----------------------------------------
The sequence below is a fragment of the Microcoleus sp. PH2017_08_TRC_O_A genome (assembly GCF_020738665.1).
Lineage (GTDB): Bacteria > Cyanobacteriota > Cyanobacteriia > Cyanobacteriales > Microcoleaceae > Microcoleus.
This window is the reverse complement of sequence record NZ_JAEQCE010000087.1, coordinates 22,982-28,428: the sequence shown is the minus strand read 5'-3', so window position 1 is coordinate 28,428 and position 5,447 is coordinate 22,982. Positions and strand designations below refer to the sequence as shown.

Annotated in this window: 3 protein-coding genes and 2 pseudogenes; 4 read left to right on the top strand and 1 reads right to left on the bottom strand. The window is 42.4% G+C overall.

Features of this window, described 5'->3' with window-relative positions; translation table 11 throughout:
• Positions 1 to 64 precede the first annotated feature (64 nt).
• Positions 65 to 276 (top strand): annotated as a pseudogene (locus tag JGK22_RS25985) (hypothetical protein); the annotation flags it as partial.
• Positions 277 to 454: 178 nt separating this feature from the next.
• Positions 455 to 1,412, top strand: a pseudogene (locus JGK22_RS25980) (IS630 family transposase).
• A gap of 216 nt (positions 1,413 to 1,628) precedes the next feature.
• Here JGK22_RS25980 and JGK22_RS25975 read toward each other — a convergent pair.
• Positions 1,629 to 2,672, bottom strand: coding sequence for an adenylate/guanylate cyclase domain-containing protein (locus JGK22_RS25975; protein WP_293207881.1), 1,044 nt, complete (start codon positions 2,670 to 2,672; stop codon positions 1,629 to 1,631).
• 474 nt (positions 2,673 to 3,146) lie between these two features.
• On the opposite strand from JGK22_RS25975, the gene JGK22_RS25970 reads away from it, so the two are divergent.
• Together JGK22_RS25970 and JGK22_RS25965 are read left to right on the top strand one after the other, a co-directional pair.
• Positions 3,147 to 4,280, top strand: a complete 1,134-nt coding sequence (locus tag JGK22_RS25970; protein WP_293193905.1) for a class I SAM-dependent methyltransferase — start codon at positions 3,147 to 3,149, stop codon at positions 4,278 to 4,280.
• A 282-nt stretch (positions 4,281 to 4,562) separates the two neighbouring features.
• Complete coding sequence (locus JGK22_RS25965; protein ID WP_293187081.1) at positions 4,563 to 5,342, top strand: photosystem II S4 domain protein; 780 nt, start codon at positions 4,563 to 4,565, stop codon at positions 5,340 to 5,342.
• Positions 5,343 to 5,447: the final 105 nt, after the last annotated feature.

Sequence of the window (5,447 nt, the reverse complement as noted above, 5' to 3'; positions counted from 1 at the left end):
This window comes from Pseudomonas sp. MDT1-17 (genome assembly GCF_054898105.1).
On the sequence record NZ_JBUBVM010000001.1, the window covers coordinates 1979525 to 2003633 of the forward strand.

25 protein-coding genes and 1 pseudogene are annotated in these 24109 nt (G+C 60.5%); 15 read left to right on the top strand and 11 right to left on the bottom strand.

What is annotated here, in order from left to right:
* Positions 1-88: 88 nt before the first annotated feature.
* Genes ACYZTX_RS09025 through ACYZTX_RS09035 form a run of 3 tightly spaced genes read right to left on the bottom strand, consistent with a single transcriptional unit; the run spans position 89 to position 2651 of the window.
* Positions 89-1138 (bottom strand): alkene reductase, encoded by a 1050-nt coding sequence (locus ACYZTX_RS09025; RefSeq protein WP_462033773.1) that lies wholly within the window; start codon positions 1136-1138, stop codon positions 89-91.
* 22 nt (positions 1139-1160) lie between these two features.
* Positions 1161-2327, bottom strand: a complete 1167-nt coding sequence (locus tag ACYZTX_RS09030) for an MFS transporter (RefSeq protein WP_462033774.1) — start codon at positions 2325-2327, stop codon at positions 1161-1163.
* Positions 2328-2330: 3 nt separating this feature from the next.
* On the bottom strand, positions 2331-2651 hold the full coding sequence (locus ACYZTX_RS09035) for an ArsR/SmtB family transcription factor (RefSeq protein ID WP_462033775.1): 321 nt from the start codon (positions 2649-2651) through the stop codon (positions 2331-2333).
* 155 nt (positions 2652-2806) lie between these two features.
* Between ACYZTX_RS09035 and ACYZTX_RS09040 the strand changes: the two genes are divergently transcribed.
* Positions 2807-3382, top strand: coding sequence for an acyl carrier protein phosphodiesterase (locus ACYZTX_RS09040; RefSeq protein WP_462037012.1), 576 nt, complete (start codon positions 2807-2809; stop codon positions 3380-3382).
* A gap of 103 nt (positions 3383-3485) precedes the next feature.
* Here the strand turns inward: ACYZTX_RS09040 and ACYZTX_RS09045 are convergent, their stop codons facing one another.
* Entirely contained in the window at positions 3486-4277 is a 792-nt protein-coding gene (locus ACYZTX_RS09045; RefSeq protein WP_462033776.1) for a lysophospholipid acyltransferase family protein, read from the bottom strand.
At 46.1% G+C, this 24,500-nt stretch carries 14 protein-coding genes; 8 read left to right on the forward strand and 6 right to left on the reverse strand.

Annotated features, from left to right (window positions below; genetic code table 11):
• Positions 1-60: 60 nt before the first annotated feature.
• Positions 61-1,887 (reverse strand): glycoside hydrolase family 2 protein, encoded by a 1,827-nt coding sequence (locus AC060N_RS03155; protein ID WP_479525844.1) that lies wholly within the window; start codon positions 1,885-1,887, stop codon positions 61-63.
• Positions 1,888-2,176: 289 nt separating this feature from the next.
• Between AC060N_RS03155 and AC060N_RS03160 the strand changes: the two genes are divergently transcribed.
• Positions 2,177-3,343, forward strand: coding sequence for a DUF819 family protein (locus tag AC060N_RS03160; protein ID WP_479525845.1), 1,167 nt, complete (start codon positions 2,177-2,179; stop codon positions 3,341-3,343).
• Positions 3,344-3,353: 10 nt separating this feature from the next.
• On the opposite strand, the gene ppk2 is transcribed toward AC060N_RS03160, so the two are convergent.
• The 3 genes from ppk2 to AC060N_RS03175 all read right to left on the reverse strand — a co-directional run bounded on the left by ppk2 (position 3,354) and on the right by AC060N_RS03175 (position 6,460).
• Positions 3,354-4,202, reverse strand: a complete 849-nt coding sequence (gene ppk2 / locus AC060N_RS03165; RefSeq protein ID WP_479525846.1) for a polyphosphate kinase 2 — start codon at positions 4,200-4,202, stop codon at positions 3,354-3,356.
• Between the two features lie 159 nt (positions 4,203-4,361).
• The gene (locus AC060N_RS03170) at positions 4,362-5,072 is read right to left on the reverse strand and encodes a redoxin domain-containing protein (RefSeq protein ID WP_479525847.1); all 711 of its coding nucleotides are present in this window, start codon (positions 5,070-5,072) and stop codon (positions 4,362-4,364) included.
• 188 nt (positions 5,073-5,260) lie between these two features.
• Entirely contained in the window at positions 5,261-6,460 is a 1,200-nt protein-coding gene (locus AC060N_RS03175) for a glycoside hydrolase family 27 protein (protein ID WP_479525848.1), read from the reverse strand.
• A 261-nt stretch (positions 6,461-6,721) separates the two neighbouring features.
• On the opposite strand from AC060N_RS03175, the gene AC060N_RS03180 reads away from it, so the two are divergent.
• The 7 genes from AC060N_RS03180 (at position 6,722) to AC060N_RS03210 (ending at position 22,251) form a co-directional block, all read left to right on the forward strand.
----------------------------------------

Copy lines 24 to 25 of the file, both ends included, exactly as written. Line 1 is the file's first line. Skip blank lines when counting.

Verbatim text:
What is annotated here, in order from left to right:
* Positions 1-88: 88 nt before the first annotated feature.